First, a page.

ESCRS - Young Ophthalmologists Need Business and Management Skills ;
ESCRS - Young Ophthalmologists Need Business and Management Skills ;
Practice Development

Young Ophthalmologists Need Business and Management Skills

Young Ophthalmologists Need Business and Management Skills
Howard Larkin
Howard Larkin
Published: Thursday, March 2, 2023
“ Networking with like-minded colleagues through professional exchange groups lets you learn from their experience and avoid classic pitfalls. “

In professional life, as in business, you seldom get what you deserve—you get what you negotiate. And negotiating success in ophthalmology requires cultivating business and management skills right from the start, particularly if you want your own practice, Daniel Kook MD, PhD said in the ESCRS Leadership and Business Innovation Programme at the 40th Congress of the ESCRS in Milan.

The cost and complexity of running a practice drive a growing share of young ophthalmologists into employment, Dr Kook said. Starting a practice is risky and involves taking on heavy administrative burdens and complex legal and tax obligations. Plus, it can take up to two years of planning and another two years operating before breaking even.

But the rewards are worth it, Dr Kook said. Independence means self-determination that promotes trusting patient relationships and providing the care you think best. It also offers opportunities for balancing work and life needs, financial growth, and skill building. Based on his experience launching a practice in April 2020, he outlined several essential areas requiring skill and knowledge for successful negotiation.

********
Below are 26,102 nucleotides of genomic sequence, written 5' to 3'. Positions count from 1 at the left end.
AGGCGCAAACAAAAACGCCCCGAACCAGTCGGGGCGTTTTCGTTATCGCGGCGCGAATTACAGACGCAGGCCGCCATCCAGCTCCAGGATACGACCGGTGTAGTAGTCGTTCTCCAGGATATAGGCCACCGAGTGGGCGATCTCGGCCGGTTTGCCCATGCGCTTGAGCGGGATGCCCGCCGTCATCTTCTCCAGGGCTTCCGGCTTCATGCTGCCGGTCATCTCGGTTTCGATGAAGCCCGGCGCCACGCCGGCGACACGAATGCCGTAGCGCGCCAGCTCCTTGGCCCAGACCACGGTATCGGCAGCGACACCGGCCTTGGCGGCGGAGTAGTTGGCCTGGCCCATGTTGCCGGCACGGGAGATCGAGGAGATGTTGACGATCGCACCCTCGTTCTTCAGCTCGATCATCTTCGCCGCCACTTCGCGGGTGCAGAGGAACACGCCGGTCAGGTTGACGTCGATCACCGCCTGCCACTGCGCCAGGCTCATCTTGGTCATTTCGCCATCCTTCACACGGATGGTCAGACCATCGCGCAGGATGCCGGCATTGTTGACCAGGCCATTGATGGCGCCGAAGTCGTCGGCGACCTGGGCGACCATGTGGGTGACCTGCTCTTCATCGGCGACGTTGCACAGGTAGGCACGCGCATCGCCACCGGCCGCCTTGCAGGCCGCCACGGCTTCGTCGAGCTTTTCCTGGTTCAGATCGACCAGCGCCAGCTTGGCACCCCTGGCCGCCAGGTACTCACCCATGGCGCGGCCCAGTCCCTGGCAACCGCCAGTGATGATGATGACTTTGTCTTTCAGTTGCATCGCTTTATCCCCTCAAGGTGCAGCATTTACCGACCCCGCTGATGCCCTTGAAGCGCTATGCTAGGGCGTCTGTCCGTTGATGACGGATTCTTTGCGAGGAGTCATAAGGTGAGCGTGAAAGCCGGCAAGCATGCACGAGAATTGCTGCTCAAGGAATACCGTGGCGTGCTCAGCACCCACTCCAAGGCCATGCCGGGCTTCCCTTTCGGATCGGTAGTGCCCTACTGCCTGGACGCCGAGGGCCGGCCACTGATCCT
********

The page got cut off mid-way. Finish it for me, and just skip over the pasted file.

Business and finance

Business planning is one. A clear understanding of the potential market, its competitors, and how to serve and address them creates the foundation for building a practice. Many business planning programs are available online, Dr Kook noted.

Real estate is another. It’s essential to find and choose a location easily reachable for you and future patients, as well as a facility that’s accessible and attractive. Space planning and environmental analysis also are required.

Another requirement is financial planning. Dr Kook’s financial plan, which he developed with help from a colleague’s consulting firm in 2019, assumed realistic sales over a two-year ramp-up starting in 2020. He figured the total cost would be €600,000. That included €100,000 to convert the offices he rented, €110,000 for furnishings, €200,000 for imaging equipment, €30,000 for information technology, and €30,000 annually for marketing.

Ongoing costs included €80,000 annually for staff, €40,000 for rental, his own projected living expenses, and €7,000 annually on a €700,000 loan that delayed repayment for two years.

“In Germany, rates were 1% at the time; now, they are a lot higher,” Dr Kook said.

Don’t forget to save for any future tax, pension, or other delayed payment obligations, he added.

“One of the biggest mistakes you can make is you don’t take this into account, and two years later, when the bill is due [in Germany], you have no money to pay it.”